Scared? Parties won't take stand on RH bill

'It has become a local matter to many because of the pressure from the religious community,' says NP Rep Jesus Crispin Remulla

Carmela Fonbuena
Published 8:00 AM, August 02, 2012
Updated 10:51 AM, August 02, 2012

MANILA, Philippines - Which group has the vote on the controversial House Bill 4244 or the Reproductive Health bill (RH bill) on August 7? Despite Malacañang's claim of support, it's hard to tell.

Political parties in the House of Representatives will not impose on their members to vote for or against RH bill, solons told Rappler.

It's going to be a "conscience vote" for the House majority coaltition composed of the ruling Liberal Party (LP), Nationalista Party (NP), Nationalist People's Coalition (NPC), and the National Unity Party (NUP).

LP has 87 members in the House. On the other hand, NPC, NP and NUP have 46 members, 27 members, and 28 members, respectively.

House majority leader Neptali Gonzales II earlier announced that there will be no party stand for LP. This despite President Benigno Aquino III's hint in his State of the Nation Address that he supports "responsible parenthood," which is the essence of the bill.

NP spokesperson and House Deputy Speaker Jesus Crispin "Boying" Remulla said: "There is no party stand. It has become a local matter to many because of the pressure from the religious community."

NUP's Cavite Rep. Elpidio Barzaga said: "We will be having our freedom of choice."

Barzaga said he will vote to end the debates so the chamber can proceed to the period of amendments. But he said a number of NUP members are against the RH bill. He named Davao City Rep Karlo Nograles and Cebu Rep Pabling Garcia among them. The NUP is composed of former members of Lakas-NUCD, the ruling party under the Arroyo administration.

Valenzuela Rep Rex Gatchallian of NPC said: "The party will adopt a conscience vote position on the RH bill. The party will respect the individual member's vote no matter what that vote is."

Lagman questions Church's survey

The vote on August 7 will determine whether or not the House will end the debate on the RH bill so they can proceed to the more crucial period of amendments.

A majority of all members present is required to win the vote. It's going to be an Ayes and Nays vote, but the House leadership is already expecting that the losing group will call for nominal voting.

There are a total of 285 district and party-list representatives in the House of Representatives.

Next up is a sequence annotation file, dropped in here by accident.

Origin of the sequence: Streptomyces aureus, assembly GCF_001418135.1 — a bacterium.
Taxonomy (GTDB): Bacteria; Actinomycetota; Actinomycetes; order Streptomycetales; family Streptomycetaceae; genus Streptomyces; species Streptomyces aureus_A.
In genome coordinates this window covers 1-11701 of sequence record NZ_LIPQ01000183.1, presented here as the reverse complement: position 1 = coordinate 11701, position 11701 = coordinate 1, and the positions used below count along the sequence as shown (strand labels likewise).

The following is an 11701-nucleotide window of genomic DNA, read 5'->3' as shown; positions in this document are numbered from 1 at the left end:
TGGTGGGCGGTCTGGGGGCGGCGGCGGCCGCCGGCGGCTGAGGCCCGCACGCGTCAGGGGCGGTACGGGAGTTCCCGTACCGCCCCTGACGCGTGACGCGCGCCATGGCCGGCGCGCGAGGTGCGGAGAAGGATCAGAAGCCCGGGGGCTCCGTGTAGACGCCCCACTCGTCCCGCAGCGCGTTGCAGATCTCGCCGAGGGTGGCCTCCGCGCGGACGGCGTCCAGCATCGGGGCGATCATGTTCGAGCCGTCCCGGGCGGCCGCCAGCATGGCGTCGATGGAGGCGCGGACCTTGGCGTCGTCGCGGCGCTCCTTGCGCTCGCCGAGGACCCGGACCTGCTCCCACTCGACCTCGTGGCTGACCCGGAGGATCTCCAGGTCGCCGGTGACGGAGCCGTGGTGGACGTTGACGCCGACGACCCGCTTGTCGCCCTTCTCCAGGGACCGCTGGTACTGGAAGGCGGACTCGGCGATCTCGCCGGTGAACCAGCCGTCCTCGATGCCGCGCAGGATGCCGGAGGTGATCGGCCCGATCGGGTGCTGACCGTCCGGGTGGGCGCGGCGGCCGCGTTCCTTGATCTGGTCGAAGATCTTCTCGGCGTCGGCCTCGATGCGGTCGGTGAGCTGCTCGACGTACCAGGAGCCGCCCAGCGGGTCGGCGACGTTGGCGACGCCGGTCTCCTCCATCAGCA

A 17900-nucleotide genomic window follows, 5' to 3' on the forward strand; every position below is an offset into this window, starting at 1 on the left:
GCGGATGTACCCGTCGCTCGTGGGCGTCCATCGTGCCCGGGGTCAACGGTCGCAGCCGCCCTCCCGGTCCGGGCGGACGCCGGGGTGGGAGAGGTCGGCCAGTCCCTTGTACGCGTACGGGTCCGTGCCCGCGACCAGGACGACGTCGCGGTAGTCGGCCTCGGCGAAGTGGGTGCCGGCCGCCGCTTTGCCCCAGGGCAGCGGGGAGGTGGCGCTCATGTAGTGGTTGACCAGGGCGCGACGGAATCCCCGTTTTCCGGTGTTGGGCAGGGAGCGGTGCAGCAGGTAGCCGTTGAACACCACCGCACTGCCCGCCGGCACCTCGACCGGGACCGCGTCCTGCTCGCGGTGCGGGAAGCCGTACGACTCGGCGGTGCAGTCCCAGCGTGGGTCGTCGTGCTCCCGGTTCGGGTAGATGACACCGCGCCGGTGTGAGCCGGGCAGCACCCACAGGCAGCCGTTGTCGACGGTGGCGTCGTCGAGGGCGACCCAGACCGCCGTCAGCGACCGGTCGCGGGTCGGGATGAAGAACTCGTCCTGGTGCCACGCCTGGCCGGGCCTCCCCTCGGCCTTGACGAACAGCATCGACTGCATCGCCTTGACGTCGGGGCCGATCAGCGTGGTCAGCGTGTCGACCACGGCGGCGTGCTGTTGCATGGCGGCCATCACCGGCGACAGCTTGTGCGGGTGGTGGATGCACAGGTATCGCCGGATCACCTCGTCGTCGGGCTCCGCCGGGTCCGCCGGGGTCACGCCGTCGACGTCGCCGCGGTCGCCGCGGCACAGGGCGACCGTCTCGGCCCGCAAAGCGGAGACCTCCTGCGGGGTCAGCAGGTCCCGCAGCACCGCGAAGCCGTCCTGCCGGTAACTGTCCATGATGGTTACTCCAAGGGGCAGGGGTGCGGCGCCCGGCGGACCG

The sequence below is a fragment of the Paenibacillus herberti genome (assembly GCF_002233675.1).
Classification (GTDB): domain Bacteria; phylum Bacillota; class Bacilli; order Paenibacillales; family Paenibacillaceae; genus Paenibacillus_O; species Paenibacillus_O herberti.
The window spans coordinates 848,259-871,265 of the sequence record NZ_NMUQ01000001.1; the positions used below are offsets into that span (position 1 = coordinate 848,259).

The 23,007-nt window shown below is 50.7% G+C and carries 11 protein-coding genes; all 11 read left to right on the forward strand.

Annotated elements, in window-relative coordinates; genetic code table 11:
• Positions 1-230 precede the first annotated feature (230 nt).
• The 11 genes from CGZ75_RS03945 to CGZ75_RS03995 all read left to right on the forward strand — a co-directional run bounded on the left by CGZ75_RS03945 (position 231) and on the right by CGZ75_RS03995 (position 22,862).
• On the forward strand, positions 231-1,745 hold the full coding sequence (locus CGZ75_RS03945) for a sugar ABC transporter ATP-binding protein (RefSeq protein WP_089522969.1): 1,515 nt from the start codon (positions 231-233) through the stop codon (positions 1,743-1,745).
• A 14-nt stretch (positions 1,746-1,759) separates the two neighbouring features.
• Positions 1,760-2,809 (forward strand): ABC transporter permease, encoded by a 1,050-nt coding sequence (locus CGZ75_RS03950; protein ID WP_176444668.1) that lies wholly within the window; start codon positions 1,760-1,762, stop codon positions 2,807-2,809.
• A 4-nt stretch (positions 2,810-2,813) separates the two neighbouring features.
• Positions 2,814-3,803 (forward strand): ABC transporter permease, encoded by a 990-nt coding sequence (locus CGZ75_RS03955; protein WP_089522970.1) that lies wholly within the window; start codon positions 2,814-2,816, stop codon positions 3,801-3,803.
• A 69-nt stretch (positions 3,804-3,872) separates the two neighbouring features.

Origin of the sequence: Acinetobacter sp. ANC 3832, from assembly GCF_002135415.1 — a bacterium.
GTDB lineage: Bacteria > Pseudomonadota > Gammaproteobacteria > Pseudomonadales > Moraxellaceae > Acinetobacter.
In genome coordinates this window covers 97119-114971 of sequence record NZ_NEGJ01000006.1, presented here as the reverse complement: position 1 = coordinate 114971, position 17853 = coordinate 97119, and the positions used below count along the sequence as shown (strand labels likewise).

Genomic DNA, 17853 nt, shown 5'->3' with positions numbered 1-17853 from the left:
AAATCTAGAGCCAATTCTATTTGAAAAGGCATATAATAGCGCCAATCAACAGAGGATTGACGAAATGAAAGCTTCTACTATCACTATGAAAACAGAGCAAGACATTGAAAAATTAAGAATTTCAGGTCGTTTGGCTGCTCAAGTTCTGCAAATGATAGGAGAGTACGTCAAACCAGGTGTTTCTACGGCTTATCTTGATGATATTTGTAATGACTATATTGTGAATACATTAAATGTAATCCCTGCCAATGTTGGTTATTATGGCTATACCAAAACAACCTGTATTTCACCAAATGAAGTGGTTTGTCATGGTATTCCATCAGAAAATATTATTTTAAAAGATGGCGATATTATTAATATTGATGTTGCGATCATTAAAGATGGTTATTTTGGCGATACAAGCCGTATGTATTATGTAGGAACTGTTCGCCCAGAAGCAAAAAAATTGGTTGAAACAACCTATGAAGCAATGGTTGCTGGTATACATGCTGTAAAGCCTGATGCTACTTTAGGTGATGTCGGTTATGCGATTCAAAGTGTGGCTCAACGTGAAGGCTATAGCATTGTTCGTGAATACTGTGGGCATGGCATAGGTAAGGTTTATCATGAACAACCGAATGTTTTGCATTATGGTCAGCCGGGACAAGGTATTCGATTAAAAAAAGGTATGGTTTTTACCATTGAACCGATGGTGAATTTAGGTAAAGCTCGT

A total of 56 representatives belong to the party-list bloc. They are also split on the RH bill. The Makabayan group of 7 leftist lawmakers are all co-authors of the bill.

The rest of the House members are independent.

The Catholic Church claimed on Tuesday, July 31, that it has at least 140 votes to junk the RH bill. If true, it is 5 votes away from the safe number, 145, that will guarantee them victory in the plenary.

But RH bill proponent Albay Rep Edcel Lagman questioned the Church's number.

"Catholic bishops extrapolate the votes against the RH bill like turning water into wine," Lagman said in a statement on Wednesday, August 1. "The RH authors and advocates have the numbers inside and outside the Congress," Lagman added.

Gonzales isn't too confident. He said it's "50-50."

Minority divided, too

Even the House minority bloc and the party list representatives are divided.

Originally, 15 of the total 28 minority members -- most of them Lakas -- were co-authors of the RH bill.

But Minority Leader and Quezon Rep Danilo Suarez and 6 others have changed their minds. They wrote House Speaker Sonny Belmonte on Wednesday, August 1, to withdraw their support for the RH bill.

Lagman, a former House minority leader, blamed it on former President Gloria Macapagal-Arroyo. "It is obvious that the belated individual withdrawals are in support as a party position to former President Gloria Macapagal Arroyo's opposition to the RH bill," he said.

Mrs Arroyo told reporters on Tuesday that she plans to attend the August 7 session to vote against the RH bill.

Aside from Suarez, those who withdrew their support are Siquijor Rep Orlando Fua, Unang ang Pamilya party list Rep Reena Concepcion Obillo, Lanao Del Sur Rep Mohammed Hussein Pangandaman, AA Kasosyo party list Rep Nasser Pangandaman, Camarines Norte Rep Elmer Panotes, and Anad party list Rep Pastor Alcover.

Eight members of the minority remain supportive of the RH bill. - Rappler.com